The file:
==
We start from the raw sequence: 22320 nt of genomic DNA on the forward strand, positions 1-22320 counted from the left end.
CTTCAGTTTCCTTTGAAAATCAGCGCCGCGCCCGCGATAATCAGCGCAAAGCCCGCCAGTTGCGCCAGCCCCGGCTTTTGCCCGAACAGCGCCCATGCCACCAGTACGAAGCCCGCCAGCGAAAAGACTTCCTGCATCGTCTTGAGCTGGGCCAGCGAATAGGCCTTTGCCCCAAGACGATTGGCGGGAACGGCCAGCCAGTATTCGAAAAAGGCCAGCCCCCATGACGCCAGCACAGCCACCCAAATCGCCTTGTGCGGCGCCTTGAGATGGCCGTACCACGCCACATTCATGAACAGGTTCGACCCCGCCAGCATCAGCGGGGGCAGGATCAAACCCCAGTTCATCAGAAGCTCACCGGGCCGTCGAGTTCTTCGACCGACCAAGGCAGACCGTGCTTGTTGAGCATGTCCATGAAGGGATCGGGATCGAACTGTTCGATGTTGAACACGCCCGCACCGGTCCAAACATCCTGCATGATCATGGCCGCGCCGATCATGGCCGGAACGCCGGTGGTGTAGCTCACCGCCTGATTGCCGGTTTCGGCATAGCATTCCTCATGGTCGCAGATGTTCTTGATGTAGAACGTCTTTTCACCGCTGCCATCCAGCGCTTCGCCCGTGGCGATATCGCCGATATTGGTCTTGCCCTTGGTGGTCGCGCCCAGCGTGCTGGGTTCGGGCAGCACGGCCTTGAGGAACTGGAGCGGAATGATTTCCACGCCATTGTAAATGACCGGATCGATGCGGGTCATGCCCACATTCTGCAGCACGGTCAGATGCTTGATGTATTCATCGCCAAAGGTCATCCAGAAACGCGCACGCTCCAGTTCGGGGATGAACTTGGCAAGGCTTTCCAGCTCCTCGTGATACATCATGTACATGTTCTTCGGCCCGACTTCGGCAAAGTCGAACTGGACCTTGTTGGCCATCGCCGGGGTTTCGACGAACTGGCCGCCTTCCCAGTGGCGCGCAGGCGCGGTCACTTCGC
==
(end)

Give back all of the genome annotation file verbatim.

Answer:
We start from the raw sequence: 22320 nt of genomic DNA on the forward strand, positions 1-22320 counted from the left end.
CTTCAGTTTCCTTTGAAAATCAGCGCCGCGCCCGCGATAATCAGCGCAAAGCCCGCCAGTTGCGCCAGCCCCGGCTTTTGCCCGAACAGCGCCCATGCCACCAGTACGAAGCCCGCCAGCGAAAAGACTTCCTGCATCGTCTTGAGCTGGGCCAGCGAATAGGCCTTTGCCCCAAGACGATTGGCGGGAACGGCCAGCCAGTATTCGAAAAAGGCCAGCCCCCATGACGCCAGCACAGCCACCCAAATCGCCTTGTGCGGCGCCTTGAGATGGCCGTACCACGCCACATTCATGAACAGGTTCGACCCCGCCAGCATCAGCGGGGGCAGGATCAAACCCCAGTTCATCAGAAGCTCACCGGGCCGTCGAGTTCTTCGACCGACCAAGGCAGACCGTGCTTGTTGAGCATGTCCATGAAGGGATCGGGATCGAACTGTTCGATGTTGAACACGCCCGCACCGGTCCAAACATCCTGCATGATCATGGCCGCGCCGATCATGGCCGGAACGCCGGTGGTGTAGCTCACCGCCTGATTGCCGGTTTCGGCATAGCATTCCTCATGGTCGCAGATGTTCTTGATGTAGAACGTCTTTTCACCGCTGCCATCCAGCGCTTCGCCCGTGGCGATATCGCCGATATTGGTCTTGCCCTTGGTGGTCGCGCCCAGCGTGCTGGGTTCGGGCAGCACGGCCTTGAGGAACTGGAGCGGAATGATTTCCACGCCATTGTAAATGACCGGATCGATGCGGGTCATGCCCACATTCTGCAGCACGGTCAGATGCTTGATGTATTCATCGCCAAAGGTCATCCAGAAACGCGCACGCTCCAGTTCGGGGATGAACTTGGCAAGGCTTTCCAGCTCCTCGTGATACATCATGTACATGTTCTTCGGCCCGACTTCGGCAAAGTCGAACTGGACCTTGTTGGCCATCGCCGGGGTTTCGACGAACTGGCCGCCTTCCCAGTGGCGCGCAGGCGCGGTCACTTCGC